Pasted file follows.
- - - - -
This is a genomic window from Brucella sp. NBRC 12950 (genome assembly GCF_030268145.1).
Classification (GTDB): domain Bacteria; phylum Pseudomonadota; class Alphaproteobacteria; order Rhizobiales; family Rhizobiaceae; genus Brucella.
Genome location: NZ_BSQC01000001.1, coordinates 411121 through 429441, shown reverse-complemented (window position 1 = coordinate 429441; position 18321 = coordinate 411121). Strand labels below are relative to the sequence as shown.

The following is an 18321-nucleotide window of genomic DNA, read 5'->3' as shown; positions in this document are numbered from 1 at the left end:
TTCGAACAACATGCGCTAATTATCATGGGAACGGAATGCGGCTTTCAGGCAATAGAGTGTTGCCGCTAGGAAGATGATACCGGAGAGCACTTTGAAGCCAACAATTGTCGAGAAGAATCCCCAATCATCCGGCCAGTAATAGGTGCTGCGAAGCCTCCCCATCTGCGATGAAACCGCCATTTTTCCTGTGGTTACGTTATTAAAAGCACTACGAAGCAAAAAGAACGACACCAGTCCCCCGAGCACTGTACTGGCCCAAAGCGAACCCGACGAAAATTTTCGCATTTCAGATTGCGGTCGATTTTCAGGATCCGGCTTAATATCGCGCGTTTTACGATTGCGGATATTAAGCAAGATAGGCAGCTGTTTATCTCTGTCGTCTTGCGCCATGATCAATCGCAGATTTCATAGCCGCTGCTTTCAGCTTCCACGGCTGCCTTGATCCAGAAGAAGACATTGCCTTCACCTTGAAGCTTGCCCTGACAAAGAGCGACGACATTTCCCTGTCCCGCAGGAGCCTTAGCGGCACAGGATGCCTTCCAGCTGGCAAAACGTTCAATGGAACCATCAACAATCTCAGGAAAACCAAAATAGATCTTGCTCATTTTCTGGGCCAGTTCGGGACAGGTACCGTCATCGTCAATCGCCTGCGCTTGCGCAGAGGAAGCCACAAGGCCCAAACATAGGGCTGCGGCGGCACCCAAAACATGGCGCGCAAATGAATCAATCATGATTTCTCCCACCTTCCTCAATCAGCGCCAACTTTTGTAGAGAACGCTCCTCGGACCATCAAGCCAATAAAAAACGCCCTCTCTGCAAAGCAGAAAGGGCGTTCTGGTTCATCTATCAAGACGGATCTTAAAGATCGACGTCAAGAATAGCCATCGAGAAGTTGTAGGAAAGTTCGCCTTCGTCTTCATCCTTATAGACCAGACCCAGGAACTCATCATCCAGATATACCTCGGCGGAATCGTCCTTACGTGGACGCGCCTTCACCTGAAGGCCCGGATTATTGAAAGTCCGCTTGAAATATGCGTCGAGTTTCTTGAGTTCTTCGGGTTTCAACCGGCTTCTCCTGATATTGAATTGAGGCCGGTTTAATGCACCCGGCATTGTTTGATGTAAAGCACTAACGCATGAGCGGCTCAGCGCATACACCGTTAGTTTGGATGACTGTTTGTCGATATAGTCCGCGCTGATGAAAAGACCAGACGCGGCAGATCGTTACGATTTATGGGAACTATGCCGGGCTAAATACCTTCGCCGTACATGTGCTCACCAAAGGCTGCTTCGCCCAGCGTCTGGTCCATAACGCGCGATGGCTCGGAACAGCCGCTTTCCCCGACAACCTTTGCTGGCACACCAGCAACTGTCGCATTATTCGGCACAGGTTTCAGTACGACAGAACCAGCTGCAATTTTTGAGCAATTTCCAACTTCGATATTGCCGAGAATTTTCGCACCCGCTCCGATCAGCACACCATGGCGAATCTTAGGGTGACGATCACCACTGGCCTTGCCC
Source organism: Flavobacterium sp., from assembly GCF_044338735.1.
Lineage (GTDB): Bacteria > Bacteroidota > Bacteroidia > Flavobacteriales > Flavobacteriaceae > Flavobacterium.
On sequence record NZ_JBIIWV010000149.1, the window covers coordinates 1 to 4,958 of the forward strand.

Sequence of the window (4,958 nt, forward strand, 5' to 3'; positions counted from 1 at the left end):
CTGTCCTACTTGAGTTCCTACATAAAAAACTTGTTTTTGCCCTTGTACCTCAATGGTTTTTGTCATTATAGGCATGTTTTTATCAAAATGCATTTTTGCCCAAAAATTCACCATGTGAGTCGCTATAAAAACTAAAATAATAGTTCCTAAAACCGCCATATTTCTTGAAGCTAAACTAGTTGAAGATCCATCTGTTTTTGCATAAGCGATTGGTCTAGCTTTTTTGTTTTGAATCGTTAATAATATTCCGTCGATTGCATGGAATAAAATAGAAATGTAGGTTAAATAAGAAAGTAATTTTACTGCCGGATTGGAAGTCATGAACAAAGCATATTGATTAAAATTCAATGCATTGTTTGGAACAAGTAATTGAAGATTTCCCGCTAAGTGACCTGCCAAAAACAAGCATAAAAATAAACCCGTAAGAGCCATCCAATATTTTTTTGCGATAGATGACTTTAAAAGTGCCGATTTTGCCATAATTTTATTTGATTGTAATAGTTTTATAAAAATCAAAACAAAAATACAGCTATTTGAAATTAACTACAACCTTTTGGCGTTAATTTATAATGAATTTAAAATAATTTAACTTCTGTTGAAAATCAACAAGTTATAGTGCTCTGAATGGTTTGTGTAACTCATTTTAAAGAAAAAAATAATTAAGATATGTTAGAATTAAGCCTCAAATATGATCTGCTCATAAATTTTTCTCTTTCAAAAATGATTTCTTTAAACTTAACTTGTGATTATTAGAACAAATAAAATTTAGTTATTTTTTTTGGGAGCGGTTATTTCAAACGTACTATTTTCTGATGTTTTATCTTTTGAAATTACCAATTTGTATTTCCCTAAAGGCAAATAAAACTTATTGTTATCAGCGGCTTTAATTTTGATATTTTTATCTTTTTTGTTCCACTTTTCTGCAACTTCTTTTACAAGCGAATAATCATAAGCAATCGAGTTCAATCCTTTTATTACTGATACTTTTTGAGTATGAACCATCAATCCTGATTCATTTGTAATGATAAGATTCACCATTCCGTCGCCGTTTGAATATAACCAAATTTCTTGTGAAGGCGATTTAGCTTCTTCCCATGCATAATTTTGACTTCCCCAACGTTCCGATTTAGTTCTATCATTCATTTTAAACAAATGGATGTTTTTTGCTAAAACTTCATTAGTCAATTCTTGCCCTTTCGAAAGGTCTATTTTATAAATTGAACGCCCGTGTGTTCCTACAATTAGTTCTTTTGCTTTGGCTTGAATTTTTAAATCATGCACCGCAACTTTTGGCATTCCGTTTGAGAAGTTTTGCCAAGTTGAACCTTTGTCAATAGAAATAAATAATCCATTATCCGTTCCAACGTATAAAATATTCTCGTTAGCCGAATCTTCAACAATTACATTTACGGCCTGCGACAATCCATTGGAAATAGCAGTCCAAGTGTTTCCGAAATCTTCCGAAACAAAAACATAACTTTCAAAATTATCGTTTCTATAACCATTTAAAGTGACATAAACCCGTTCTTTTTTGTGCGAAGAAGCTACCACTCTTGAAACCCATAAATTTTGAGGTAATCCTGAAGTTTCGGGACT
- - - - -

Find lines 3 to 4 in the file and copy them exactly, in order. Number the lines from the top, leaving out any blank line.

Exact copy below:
Genome location: NZ_BSQC01000001.1, coordinates 411121 through 429441, shown reverse-complemented (window position 1 = coordinate 429441; position 18321 = coordinate 411121). Strand labels below are relative to the sequence as shown.

The following is an 18321-nucleotide window of genomic DNA, read 5'->3' as shown; positions in this document are numbered from 1 at the left end: